Thanks todd, you obviously know a lot about plant genetics which I appreciate. My followup is that WW has been around for about 25 years. I just assumed that the F number would be very high and therefore made up of only dominant gene pairs. Is it safe to assume that the seeds we got were not a high F number and not genetically the same as what was and is famous in Amsterdam?
Generally speaking, the F number matters when you’re speaking about a specific trait that has been inbred for multiple generations. I doubt the issues you’ve experienced are the result of a single gene, but multiple genes, and it is much more difficult to inbreed for multiple genes.
It’s also possible there are epigenetic factors at play which can influence the phenotype of a child without any change in its underlying genome.
The background to this is kind of tough for a mechanical engineer to digest. The terminology is overwhelming. Don’t you want to control more than a single gene when breeding? You at least want one characteristic from each parent wouldn’t you. If I understand epigenetic properly, it is all about gene expression and not DNA. Can’t seem to find a lot of info on plant epigenetics. It seems to be focused on more complex organisms than plants. Is this a big deal in plants? That would surely explain the disparity in seed uniformity.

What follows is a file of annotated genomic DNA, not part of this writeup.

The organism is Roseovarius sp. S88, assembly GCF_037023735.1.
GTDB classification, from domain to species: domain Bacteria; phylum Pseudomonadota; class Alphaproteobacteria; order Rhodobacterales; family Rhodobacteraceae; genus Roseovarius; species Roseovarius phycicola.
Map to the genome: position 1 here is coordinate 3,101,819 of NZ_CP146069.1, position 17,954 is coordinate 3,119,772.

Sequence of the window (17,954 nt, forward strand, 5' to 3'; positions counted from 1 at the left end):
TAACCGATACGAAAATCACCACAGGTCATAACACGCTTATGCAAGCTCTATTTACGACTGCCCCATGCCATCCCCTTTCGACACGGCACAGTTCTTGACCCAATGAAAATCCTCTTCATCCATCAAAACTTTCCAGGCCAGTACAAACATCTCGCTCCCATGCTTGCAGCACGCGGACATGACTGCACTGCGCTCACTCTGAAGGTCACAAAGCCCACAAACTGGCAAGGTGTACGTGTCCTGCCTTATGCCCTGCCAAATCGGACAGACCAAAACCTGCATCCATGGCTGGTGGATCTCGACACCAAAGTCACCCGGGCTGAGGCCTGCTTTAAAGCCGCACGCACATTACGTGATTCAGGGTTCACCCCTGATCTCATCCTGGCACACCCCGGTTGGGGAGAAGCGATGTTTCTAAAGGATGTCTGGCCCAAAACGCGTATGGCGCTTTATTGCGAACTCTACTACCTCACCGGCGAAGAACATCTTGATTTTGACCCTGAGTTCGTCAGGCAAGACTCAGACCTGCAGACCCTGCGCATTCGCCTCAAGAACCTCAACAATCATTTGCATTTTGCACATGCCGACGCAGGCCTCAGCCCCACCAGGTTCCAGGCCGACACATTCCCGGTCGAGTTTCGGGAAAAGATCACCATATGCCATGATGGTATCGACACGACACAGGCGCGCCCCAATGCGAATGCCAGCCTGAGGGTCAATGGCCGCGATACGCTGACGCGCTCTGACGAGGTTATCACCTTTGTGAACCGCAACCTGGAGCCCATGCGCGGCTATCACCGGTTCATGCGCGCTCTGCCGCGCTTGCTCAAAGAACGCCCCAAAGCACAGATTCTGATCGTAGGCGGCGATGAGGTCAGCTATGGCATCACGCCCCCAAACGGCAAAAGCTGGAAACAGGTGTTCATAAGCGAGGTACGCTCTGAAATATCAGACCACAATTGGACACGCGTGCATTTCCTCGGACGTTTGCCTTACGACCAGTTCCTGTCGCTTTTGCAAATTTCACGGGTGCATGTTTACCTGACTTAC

Thanks Hunter, I might be in way over my head at this point.
So breeding is not a precision tool, generally speaking. Eventually, with sufficient inbreeding, you can narrow down the genetic diversity to a relatively stable place (IE dog breeds), but there will still always be some natural variation. It’s also harder to inbreed cannabis in general because the traits we’re selecting for are not apparent like they would be in dog breeds. There’s a lot of testing and guesswork involved.
As I mentioned, there are also epigenetic factors. These are more observable in animals (because the changes are more drastic), but the stress and events in the mother plant’s life play a role in shaping the seed’s phenotypic expression. For example, a mother who was malnourished during pregnancy will likely have a child who tends to get fat very easily, as their body holds onto all nutrients vigorously. In the same way, a stressed mother plant will likely produce stressed seeds.
And then there’s the simple fact that not all of us live up to our genetic potential based on our own growth. I may have the genetic potential to live to 150, but there’s the simple fact that I may not just because of the environment.
Right, the F-number only increases each generation of hybrid progeny is inbred. If you’re only crossing the same parents (clones or IBLs), F1 can be maintained. F1 is highly uniform, F2, the most varying, then greater uniformity as you progress after F2. So you’re assumption is likely correct. Epigenetic expression is likely, as Hunter described, however you can rule them out if you give all of your plants in the population the same exact environmental conditions.